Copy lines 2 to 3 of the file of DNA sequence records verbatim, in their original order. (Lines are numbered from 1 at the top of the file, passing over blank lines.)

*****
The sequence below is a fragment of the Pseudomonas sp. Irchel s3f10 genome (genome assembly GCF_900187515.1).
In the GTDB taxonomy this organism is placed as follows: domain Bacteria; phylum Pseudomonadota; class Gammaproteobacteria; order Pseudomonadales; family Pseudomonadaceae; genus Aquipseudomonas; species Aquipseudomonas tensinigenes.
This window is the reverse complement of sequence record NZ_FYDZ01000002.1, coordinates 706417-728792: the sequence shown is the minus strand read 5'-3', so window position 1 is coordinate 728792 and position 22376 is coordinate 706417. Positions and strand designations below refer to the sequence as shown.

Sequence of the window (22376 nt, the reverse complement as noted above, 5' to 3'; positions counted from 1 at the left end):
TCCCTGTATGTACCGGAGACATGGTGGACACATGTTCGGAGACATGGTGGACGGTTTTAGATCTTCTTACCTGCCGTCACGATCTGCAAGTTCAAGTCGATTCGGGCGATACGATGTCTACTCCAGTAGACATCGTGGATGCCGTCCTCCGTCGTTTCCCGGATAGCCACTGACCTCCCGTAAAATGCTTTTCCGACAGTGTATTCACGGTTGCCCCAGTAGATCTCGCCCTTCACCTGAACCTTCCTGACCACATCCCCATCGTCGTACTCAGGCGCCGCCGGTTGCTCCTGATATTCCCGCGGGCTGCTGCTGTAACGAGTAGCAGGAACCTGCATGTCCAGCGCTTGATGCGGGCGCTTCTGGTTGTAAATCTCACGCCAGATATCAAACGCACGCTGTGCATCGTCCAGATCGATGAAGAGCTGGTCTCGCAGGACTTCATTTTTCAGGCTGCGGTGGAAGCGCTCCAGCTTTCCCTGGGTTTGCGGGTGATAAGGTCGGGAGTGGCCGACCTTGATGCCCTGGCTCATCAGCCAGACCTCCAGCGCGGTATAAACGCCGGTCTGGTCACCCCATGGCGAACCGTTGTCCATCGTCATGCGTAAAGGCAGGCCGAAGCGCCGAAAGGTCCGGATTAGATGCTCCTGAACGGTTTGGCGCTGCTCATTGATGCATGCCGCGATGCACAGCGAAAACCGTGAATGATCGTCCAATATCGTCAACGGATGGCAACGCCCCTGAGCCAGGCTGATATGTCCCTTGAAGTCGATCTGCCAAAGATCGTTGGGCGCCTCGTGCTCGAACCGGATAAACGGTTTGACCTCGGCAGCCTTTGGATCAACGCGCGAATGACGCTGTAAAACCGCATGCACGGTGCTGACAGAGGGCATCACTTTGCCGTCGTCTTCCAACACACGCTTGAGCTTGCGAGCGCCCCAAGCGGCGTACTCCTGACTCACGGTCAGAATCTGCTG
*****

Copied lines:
In the GTDB taxonomy this organism is placed as follows: domain Bacteria; phylum Pseudomonadota; class Gammaproteobacteria; order Pseudomonadales; family Pseudomonadaceae; genus Aquipseudomonas; species Aquipseudomonas tensinigenes.
This window is the reverse complement of sequence record NZ_FYDZ01000002.1, coordinates 706417-728792: the sequence shown is the minus strand read 5'-3', so window position 1 is coordinate 728792 and position 22376 is coordinate 706417. Positions and strand designations below refer to the sequence as shown.